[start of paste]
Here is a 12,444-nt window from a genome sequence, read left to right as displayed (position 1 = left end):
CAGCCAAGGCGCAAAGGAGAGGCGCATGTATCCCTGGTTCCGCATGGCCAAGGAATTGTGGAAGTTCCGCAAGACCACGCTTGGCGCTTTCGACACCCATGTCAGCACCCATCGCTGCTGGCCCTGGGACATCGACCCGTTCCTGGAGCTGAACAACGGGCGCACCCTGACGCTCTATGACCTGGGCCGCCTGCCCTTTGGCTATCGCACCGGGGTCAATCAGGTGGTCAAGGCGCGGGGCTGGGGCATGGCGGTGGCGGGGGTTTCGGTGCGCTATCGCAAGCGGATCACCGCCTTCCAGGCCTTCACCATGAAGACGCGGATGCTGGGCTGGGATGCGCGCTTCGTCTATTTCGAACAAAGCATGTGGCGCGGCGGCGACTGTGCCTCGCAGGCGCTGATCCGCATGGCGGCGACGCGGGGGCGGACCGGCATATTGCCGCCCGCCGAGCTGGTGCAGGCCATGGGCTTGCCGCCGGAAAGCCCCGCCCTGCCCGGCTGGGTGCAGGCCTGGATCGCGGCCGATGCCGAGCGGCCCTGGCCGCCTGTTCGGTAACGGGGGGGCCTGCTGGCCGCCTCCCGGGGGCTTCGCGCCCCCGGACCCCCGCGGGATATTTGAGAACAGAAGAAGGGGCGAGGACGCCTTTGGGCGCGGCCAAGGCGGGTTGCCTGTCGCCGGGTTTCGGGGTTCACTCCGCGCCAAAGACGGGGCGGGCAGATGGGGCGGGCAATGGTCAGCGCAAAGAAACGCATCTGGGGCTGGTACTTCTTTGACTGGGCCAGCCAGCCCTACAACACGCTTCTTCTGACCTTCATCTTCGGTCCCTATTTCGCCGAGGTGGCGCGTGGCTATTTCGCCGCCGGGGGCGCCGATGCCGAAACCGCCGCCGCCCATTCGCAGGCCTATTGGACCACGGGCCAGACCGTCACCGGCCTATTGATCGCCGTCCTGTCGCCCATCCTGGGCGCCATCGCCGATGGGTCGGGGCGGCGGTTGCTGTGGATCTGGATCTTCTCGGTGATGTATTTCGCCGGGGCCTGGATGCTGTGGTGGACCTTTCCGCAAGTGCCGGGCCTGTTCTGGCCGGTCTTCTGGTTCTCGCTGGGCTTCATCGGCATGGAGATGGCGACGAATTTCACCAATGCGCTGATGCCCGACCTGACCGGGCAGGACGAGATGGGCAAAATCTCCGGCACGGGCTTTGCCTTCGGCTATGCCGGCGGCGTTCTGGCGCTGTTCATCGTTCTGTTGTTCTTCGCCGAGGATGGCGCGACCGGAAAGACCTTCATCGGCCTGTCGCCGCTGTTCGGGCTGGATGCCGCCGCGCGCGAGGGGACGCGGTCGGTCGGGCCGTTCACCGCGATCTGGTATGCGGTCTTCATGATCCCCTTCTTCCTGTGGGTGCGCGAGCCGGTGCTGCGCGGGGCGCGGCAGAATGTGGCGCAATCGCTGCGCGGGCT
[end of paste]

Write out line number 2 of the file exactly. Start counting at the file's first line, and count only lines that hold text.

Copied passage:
CAGCCAAGGCGCAAAGGAGAGGCGCATGTATCCCTGGTTCCGCATGGCCAAGGAATTGTGGAAGTTCCGCAAGACCACGCTTGGCGCTTTCGACACCCATGTCAGCACCCATCGCTGCTGGCCCTGGGACATCGACCCGTTCCTGGAGCTGAACAACGGGCGCACCCTGACGCTCTATGACCTGGGCCGCCTGCCCTTTGGCTATCGCACCGGGGTCAATCAGGTGGTCAAGGCGCGGGGCTGGGGCATGGCGGTGGCGGGGGTTTCGGTGCGCTATCGCAAGCGGATCACCGCCTTCCAGGCCTTCACCATGAAGACGCGGATGCTGGGCTGGGATGCGCGCTTCGTCTATTTCGAACAAAGCATGTGGCGCGGCGGCGACTGTGCCTCGCAGGCGCTGATCCGCATGGCGGCGACGCGGGGGCGGACCGGCATATTGCCGCCCGCCGAGCTGGTGCAGGCCATGGGCTTGCCGCCGGAAAGCCCCGCCCTGCCCGGCTGGGTGCAGGCCTGGATCGCGGCCGATGCCGAGCGGCCCTGGCCGCCTGTTCGGTAACGGGGGGGCCTGCTGGCCGCCTCCCGGGGGCTTCGCGCCCCCGGACCCCCGCGGGATATTTGAGAACAGAAGAAGGGGCGAGGACGCCTTTGGGCGCGGCCAAGGCGGGTTGCCTGTCGCCGGGTTTCGGGGTTCACTCCGCGCCAAAGACGGGGCGGGCAGATGGGGCGGGCAATGGTCAGCGCAAAGAAACGCATCTGGGGCTGGTACTTCTTTGACTGGGCCAGCCAGCCCTACAACACGCTTCTTCTGACCTTCATCTTCGGTCCCTATTTCGCCGAGGTGGCGCGTGGCTATTTCGCCGCCGGGGGCGCCGATGCCGAAACCGCCGCCGCCCATTCGCAGGCCTATTGGACCACGGGCCAGACCGTCACCGGCCTATTGATCGCCGTCCTGTCGCCCATCCTGGGCGCCATCGCCGATGGGTCGGGGCGGCGGTTGCTGTGGATCTGGATCTTCTCGGTGATGTATTTCGCCGGGGCCTGGATGCTGTGGTGGACCTTTCCGCAAGTGCCGGGCCTGTTCTGGCCGGTCTTCTGGTTCTCGCTGGGCTTCATCGGCATGGAGATGGCGACGAATTTCACCAATGCGCTGATGCCCGACCTGACCGGGCAGGACGAGATGGGCAAAATCTCCGGCACGGGCTTTGCCTTCGGCTATGCCGGCGGCGTTCTGGCGCTGTTCATCGTTCTGTTGTTCTTCGCCGAGGATGGCGCGACCGGAAAGACCTTCATCGGCCTGTCGCCGCTGTTCGGGCTGGATGCCGCCGCGCGCGAGGGGACGCGGTCGGTCGGGCCGTTCACCGCGATCTGGTATGCGGTCTTCATGATCCCCTTCTTCCTGTGGGTGCGCGAGCCGGTGCTGCGCGGGGCGCGGCAGAATGTGGCGCAATCGCTGCGCGGGCT